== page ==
A boy defies his father’s warning and rescues a whale tangled in their sole fishing net.
The story opens with two clear viewpoints. Papa is distressed their only source of income is in jeopardy; Abelardo is very concerned for the whale’s survival. He remembers a time when he had been trapped in a net and almost drowned before his father saved him. Papa leaves to borrow another net, and Abelardo, alone on the beach, takes their outboard-equipped panga out to the ensnared whale, dives in, and bravely works with a small knife to cut the tough plastic netting, finally freeing the animal. The boy’s daring determination and his emotional and physical struggles are evident in the succinct, first-person narrative, which builds urgency, fear, and suspense to a one-word crescendo—“…BREATHE!”—when Abelardo and whale must surface to do so. Realistic pen-and-ink–and-acrylic paintings alternate between sunny, glimmering sea and beach scenes and dark underwater scenes done in aquas and grays. The drama is vividly shown, paralleling the boy’s passion with the whale’s defeated resignation in a double-page image of the boy’s grim face next to and as large as the gray whale’s sad eye. The inspiring, humane adventure joyfully concludes with Gerstein’s pinnacle scenes of the whale breaching joyfully. A Latin American coastal setting is indicated with naming conventions; Abelardo and his father have brown skin and straight, black hair.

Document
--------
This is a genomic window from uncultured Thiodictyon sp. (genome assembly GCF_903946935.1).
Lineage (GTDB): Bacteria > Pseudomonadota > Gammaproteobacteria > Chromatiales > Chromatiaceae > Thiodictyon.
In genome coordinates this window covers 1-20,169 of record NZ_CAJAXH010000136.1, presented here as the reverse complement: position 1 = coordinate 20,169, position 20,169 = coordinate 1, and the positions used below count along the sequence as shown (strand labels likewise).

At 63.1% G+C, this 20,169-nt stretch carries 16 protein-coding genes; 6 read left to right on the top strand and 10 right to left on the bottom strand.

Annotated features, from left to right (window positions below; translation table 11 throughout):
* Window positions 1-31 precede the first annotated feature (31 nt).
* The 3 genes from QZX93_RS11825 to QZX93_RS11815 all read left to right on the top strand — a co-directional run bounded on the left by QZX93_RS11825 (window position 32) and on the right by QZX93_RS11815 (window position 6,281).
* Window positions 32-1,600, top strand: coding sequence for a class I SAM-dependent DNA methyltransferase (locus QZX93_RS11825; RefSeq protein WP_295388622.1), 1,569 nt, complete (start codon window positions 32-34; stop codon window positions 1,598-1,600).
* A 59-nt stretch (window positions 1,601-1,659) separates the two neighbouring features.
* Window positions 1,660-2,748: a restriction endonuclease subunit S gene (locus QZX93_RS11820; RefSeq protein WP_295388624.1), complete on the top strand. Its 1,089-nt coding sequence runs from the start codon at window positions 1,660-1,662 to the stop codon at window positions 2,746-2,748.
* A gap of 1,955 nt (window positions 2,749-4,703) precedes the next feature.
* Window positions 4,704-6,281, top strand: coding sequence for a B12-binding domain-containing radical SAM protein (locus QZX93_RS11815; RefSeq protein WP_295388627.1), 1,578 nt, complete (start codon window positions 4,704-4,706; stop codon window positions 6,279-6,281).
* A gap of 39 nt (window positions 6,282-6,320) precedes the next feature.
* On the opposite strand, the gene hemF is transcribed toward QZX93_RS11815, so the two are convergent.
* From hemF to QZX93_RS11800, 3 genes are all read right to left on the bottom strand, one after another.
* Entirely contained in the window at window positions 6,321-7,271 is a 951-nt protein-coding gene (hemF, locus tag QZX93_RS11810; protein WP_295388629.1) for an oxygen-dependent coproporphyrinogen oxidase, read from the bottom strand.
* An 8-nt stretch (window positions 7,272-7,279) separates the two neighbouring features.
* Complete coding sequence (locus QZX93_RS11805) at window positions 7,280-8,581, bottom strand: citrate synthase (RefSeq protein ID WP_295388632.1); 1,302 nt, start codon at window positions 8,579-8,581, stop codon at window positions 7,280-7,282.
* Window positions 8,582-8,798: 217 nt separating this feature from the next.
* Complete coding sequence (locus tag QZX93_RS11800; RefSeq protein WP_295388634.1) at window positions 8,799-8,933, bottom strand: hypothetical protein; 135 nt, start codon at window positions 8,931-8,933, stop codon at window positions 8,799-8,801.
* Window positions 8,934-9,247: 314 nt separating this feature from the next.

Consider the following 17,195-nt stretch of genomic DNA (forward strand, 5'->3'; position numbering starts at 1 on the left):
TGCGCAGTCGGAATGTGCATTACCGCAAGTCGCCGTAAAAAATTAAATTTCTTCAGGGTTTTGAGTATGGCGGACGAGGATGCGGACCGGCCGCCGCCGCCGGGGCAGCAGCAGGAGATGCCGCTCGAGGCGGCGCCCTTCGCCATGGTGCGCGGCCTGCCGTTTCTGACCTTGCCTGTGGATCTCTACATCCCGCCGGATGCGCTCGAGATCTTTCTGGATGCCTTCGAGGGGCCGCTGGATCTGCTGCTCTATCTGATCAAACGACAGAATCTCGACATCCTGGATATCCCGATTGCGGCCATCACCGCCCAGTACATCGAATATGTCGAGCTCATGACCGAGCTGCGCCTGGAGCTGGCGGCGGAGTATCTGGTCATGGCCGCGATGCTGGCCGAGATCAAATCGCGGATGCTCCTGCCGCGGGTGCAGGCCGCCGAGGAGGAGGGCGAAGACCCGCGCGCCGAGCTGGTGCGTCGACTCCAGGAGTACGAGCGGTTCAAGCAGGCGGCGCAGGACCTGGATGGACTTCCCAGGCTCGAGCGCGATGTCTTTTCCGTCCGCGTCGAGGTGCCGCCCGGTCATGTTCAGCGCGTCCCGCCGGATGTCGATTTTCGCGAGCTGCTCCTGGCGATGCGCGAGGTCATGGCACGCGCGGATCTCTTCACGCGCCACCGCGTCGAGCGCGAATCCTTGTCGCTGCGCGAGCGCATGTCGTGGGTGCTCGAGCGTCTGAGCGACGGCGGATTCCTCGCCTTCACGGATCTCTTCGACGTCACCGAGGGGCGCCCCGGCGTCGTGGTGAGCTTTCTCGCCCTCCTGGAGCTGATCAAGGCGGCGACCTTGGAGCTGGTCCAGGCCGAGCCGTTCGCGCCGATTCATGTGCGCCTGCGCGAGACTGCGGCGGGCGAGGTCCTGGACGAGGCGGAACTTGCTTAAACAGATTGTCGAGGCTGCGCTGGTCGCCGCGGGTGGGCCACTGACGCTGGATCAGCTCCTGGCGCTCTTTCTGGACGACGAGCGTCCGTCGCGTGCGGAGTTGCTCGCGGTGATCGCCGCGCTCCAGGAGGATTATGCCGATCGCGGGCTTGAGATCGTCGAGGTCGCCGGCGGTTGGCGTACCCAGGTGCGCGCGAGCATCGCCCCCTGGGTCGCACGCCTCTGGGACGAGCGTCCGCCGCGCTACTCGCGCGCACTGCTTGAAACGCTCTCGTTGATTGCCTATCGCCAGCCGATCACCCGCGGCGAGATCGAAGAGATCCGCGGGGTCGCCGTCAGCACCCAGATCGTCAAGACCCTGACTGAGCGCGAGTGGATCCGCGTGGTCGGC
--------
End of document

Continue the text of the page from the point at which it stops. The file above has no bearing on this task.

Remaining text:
Bravo for a courageous boy’s achievement. (Picture book. 5-8)